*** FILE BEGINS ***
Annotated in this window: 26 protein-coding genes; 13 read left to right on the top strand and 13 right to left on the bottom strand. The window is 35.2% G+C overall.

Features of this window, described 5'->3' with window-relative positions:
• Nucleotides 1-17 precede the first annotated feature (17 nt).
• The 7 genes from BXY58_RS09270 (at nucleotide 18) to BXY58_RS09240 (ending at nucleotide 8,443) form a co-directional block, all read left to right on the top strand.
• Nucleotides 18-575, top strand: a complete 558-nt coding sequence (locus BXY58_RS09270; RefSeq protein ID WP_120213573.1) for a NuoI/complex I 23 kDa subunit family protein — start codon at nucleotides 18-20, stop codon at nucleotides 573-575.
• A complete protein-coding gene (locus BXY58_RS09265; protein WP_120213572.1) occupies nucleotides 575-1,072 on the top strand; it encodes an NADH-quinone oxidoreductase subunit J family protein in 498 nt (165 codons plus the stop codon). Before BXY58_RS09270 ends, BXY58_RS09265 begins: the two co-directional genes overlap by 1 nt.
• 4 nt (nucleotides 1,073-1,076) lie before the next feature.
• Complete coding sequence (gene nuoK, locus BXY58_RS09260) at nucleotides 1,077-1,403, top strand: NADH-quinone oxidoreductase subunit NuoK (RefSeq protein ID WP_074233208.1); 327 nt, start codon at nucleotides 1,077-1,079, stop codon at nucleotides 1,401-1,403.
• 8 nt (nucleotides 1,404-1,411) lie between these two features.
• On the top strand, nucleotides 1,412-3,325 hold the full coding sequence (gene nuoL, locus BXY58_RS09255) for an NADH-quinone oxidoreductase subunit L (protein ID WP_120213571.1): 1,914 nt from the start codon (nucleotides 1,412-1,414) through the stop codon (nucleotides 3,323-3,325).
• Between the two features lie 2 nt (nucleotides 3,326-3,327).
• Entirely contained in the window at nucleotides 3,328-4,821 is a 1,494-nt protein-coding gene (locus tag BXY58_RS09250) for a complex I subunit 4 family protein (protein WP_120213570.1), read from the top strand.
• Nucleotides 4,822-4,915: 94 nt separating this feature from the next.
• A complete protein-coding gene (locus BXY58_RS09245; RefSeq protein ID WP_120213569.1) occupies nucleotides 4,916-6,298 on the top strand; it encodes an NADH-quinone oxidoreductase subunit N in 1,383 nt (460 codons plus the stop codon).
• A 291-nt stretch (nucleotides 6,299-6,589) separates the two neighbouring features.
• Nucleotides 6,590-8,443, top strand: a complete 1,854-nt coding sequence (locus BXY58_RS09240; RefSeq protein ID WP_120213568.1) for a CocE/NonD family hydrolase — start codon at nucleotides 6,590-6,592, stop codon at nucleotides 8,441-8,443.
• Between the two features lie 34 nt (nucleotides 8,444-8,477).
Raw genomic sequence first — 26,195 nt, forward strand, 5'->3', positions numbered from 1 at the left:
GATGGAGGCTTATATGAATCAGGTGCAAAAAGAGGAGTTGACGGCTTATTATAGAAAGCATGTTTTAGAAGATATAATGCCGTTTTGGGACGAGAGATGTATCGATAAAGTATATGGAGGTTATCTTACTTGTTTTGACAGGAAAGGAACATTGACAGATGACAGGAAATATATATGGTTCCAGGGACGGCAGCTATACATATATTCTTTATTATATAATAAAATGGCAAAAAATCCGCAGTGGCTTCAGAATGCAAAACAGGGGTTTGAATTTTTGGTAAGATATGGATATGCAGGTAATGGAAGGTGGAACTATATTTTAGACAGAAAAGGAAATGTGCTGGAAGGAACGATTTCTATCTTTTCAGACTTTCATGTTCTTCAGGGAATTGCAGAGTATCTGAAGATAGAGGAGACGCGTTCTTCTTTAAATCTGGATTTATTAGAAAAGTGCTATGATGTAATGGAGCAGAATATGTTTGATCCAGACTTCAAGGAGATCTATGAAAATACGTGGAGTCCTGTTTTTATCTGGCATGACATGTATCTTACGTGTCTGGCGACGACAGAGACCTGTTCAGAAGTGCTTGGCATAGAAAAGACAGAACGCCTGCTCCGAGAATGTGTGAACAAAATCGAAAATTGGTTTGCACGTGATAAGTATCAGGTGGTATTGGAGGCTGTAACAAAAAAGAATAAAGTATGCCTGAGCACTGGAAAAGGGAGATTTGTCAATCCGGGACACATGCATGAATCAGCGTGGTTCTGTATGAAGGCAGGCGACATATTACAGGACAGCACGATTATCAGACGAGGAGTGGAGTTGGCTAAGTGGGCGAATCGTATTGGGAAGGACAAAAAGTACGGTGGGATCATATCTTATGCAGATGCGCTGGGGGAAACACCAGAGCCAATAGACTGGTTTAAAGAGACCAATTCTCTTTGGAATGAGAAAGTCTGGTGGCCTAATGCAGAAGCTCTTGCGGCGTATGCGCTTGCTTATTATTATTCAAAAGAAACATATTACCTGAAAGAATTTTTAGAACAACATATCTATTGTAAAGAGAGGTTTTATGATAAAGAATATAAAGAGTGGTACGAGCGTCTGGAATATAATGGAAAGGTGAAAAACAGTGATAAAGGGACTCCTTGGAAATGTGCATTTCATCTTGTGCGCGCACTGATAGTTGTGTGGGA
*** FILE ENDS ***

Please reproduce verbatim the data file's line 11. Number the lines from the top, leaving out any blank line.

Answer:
• Between the two features lie 2 nt (nucleotides 3,326-3,327).